The inside word

A new book by former top stock picker Matthew Kidman reveals some key trade secrets and confirms the lucrative opportunity in small caps.

PORTFOLIO POINT: They’re off the radar of the big broking firms, but small caps can be very lucrative investments. Matthew Kidman’s new book tells how.

There are about 1500 ASX listings capitalised at less than $500 million. The combined market cap of all 1563 companies outside the S&P/ASX 300 is $120 billion, excluding ETFs and secondary-listings – only two-thirds of BHP Billiton’s market capitalisation of $180 billion.

Over the past three years, the S&P/ASX Emerging Companies Index has doubled in value, whereas the S&P/ASX Small Ordinaries index has gained 37% and the big-end of town, the S&P/ASX 100 index, has crept forward only 8.7%. Despite this, comparatively few fund managers focus on the emerging companies sector. As a result, research on these companies by stockbroking firms who are typically reliant on fund managers for their income is minimal.

But it is outside of the S&P 300 that we are going to make our money most often. These smaller companies are the source of much of our country’s innovation, our productivity gains and our employment. Of course, they are also the source of the greatest risk.

In his excellent book, Bulls, Bears & a Croupier, former fund manager Matthew Kidman talks about how he went about helping Wilson Asset Management generate an annual return of more than 20% over 13 years, backing such success stories as salary packaging company McMillan Shakespeare and software group Reckon. He notes the stunning successes of many small mining stocks over the past five years. Common sense would suggest that if the small miners as a sector have risen by 250% then that sector has the ability to mirror that performance on the downside.

Kidman is also cautious when it comes to biotechs, saying he has been burnt too often waiting for a stock to win approval from North American regulators.

Kidman calls himself a stock picker who concentrated on fundamentals and the identification of a catalyst that would re-rate a stock in the market’s eyes. On his morning commute he would scour newspaper listings of stocks trading at 12-month highs and lows. Something we can all do.

His firm’s valuation template concentrated on forecasting the next two years’ earnings of a company, working hard to get a grip on the rate at which earnings per share could grow. They would then divide this EPS growth by the P/E in the relevant years to get a valuation filter, ensuring that they were not paying too much for that growth. Finally, they would rate management and the industry in which they operated following a series of face-to-face meetings with management. This template would spit out a score. Ideally the firm would find a company that could grow its EPS at twice the rate of its prevailing P/E ratio.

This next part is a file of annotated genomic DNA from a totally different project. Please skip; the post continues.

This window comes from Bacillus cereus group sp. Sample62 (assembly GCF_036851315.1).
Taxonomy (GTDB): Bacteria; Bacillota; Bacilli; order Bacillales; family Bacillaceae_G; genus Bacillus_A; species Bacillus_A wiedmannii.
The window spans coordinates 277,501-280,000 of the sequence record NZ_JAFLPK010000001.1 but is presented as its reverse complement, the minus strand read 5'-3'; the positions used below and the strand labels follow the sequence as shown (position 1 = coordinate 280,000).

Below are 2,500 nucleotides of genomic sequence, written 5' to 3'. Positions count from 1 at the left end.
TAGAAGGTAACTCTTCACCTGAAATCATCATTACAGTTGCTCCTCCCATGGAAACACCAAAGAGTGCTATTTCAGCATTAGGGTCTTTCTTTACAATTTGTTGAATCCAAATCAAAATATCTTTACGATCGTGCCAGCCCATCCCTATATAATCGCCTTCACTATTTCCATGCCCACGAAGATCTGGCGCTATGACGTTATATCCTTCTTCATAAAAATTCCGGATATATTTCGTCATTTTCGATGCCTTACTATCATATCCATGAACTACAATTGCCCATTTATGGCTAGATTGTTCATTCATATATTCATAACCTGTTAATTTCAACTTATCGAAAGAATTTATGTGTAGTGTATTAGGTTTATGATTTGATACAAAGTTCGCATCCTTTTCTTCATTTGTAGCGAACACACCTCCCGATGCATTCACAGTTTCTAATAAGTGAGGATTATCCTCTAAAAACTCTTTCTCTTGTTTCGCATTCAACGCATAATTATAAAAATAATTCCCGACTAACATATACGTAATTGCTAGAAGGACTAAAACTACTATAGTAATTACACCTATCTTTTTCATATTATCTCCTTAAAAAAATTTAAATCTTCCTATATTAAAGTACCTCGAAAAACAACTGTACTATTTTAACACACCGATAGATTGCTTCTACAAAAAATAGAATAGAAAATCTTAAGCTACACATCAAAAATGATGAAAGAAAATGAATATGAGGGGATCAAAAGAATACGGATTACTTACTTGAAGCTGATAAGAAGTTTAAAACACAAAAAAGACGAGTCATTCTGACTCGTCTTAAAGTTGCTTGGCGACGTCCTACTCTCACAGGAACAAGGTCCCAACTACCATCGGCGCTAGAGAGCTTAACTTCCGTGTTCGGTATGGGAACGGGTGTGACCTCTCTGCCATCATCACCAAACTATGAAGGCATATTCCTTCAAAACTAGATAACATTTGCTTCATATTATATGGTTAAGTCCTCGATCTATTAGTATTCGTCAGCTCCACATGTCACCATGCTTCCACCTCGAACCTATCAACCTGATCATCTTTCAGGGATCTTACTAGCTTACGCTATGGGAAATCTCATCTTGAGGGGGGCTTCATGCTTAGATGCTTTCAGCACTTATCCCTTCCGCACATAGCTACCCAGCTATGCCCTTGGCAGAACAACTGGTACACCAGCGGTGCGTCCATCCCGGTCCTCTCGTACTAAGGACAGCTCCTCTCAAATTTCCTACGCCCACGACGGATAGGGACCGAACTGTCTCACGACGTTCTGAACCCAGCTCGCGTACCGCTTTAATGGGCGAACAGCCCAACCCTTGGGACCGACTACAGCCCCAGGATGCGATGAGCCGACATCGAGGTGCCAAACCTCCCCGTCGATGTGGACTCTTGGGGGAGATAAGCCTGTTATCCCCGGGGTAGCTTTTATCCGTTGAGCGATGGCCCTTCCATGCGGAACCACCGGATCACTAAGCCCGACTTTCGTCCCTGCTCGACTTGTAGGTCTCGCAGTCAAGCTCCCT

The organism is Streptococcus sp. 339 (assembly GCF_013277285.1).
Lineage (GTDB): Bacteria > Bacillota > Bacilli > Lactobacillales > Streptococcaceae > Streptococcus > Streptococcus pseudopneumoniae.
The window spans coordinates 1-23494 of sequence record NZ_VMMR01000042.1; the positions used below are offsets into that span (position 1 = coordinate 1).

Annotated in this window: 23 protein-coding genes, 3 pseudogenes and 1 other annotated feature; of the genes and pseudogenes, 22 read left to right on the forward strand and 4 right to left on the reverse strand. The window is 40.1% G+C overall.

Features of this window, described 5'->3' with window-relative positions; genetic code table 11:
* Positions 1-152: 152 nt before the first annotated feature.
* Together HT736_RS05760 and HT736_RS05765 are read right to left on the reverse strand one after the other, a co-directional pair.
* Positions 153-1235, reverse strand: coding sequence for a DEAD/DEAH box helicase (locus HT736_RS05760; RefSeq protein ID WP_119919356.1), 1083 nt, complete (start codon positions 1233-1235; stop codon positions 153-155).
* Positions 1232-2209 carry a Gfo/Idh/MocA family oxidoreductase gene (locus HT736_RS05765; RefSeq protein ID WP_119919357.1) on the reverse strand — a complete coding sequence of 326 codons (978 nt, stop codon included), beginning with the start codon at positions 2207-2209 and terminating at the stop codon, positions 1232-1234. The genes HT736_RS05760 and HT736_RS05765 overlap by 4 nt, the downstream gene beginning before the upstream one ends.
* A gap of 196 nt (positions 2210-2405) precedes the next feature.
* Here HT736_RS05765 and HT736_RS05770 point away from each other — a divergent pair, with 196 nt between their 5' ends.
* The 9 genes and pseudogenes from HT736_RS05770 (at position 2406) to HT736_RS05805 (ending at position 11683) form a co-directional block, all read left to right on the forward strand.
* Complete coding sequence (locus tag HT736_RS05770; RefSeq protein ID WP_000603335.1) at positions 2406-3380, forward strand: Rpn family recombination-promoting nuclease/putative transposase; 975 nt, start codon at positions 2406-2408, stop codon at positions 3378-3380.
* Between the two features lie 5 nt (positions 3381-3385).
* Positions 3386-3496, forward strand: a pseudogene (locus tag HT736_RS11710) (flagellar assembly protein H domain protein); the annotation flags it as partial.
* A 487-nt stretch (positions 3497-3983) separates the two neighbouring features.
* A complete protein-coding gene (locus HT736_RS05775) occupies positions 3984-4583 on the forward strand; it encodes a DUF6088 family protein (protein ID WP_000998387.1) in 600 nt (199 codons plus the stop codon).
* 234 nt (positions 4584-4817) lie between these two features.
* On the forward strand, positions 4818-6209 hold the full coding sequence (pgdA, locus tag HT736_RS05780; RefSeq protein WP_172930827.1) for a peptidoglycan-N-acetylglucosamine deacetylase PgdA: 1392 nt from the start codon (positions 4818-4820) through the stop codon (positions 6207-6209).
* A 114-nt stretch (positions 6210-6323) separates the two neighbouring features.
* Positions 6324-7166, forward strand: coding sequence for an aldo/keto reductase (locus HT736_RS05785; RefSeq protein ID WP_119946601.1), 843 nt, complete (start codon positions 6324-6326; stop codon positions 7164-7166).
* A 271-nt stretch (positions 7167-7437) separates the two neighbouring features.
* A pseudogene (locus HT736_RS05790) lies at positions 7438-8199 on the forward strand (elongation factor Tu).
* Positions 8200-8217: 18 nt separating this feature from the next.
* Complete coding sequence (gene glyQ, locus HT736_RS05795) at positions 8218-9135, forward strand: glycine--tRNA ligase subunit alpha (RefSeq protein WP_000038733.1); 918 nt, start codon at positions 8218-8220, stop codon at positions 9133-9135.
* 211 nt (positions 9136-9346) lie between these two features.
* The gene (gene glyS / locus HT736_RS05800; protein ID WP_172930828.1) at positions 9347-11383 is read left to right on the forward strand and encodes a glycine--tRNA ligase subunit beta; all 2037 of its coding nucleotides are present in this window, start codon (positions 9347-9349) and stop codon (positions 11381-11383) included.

If a company produced a high enough score then the firm would take three further steps:

  • They would calculate the return on equity to ensure the company was growing profitably and not in need of major capital injections.
  • This was followed by a cash flow calculation to ensure the company could grow without having to raise further equity.
  • Finally they looked for a catalyst that would change the value of the company in the market’s eyes.

If the company ticked all these boxes they would start to buy. Wilson’s emphasis on a rolling two-year forecast of cash flows and profits is worth highlighting. They found that any predictions beyond this point usually undershot or overshot the mark by up to 50%. Second, a slight variation in the discount rate (the interest rate used in discounted cash flows valuations – the rate of return that could be earned on an investment in the financial markets with similar risk) would radically alter the valuation of the company. They wanted to deal with the realities of today rather than the possibilities of the future.

Kidman puts emphasis on finding companies that have great internal cultures, nominating Reckon and Ramsay Health Care.

He cautions against backing sectors or stocks that are the “flavour of the month”. One such sector prior to the GFC was listed property trusts, which traded at a premium to the value of their underlying assets at the time. Today property trusts generally trade at a discount to the underlying assets, providing an opportunity for investors to make a significant return over the years to come, according to Kidman.

  • Bulls, Bears and a Croupier by Matthew Kidman is published by John Wiley & Sons

Stewart Oldfield is a research analyst at InvestorFirst Securities.

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